Jeff Green | Apr 07, 2016
Ontario Parks nixes winter operation of Bon Echo Park
It took the better part of a year for the Director of Ontario Parks, Bruce Bateman, to respond to a report from Addington Highlands that was focused on the opportunities that would come from Bon Echo Park opening for winter recreation opportunities.
When the response came last week, it was as short as it was long in coming.
“While we are very interested in the results of the report, the opportunity for a winter operation at Bon Echo is not being considered at this time,” Bateman wrote.
He went on to say that the park has been “continuing the expansion of the roofed accommodations and supporting park infrastructure to support shoulder season visitation.”
Bon Echo Park is scheduled to be open for camping between May 13 and October 16 this year. When contacted, Park Superintendent Clark Richards clarified that by shoulder seasons Bateman was referring to the 2nd Friday in May until mid-June, and after the Labour Day weekend until the Park closes on the Sunday after Thanksgiving Monday.
“While Ontario Parks is not considering extending the operating dates for Bon Echo Provincial Park at this time, if successful with increasing visitation within the current operating season and if there is customer demand, we are not opposed to expanding future recreational opportunities,” Richards said in an email.
While waiting for the response from Ontario Parks, Reeve Hogg brought up the idea of winter opening to the minister of Tourism, Culture and Sport at a municipal conference in February.
“The minister thought that Bon Echo was open in the winter,” said Hogg.
Canada 150 fund
The township received notification from MP Mike Bossio that applications are being accepted for grants under the Canada 150 fund until June. According to Bossio, “The Canada 150 fund can support projects across a broad range of subject areas, including but not limited to: arts and culture, environmental stewardship and connecting with nature; sport, health and active living; history and heritage; science and technology; and civic engagement.”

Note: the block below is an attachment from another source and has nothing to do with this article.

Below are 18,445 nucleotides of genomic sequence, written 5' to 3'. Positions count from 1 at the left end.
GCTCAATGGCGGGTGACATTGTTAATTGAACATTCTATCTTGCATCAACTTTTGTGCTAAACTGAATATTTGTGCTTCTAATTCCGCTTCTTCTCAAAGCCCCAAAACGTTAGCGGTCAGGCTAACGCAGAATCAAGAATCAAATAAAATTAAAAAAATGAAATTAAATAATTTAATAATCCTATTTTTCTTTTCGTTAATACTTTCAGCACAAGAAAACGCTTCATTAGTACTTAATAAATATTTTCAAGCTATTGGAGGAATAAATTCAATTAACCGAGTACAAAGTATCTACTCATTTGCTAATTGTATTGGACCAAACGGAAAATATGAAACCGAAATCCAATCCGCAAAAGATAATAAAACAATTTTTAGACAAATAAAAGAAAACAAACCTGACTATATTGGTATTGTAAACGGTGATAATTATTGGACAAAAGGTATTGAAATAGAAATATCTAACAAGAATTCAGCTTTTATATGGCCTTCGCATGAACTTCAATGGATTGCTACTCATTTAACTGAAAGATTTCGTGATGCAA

Councilor Tony Fritsch offered to look into possible projects and consult with the public before coming back to Council.
Councilor Kirby Thompson wondered if everyone on Council would have to grow a beard and wear a top hat during the centennial year to mark the occasion, to which Deputy Reeve Helen Yanch said, “I am not going to do that.”
Winter, spring, winter again and beaver dams
Roads Superintendent Royce Rosenblath said crews dealt with issues after all the rain late last week, and were getting ready to shovel snow again this week, if necessary.
He also said he has been in contact with the Ministry of Transportation over the potential impact on Hwy. 41 should a beaver dam, located near the highway at Mazinaw Hill, be taken out by township crews before it eventually gives way and releases a large amount of water, which it is now holding back.
“We have not heard from the MNRF [Ministry of Natural Resources and Forestry] and the dam is on Crown land under their control”, said Rosenblath, “so there is nothing we can do. Maybe the MTO will be able to pressure the MNRF on this.”
A cottage is located on low land between the highway and Mazinaw Lake and the township is concerned about damage if the dam, which is 15 feet high, should give way.
A request from the Flinton Rec. Club to sell advertising on the boards of the Flinton rink to help cover operating costs of the rink was accepted. A request from the Mazinaw Powerline Snowmobile Club to store a new groomer in unused township garage space was also accepted.
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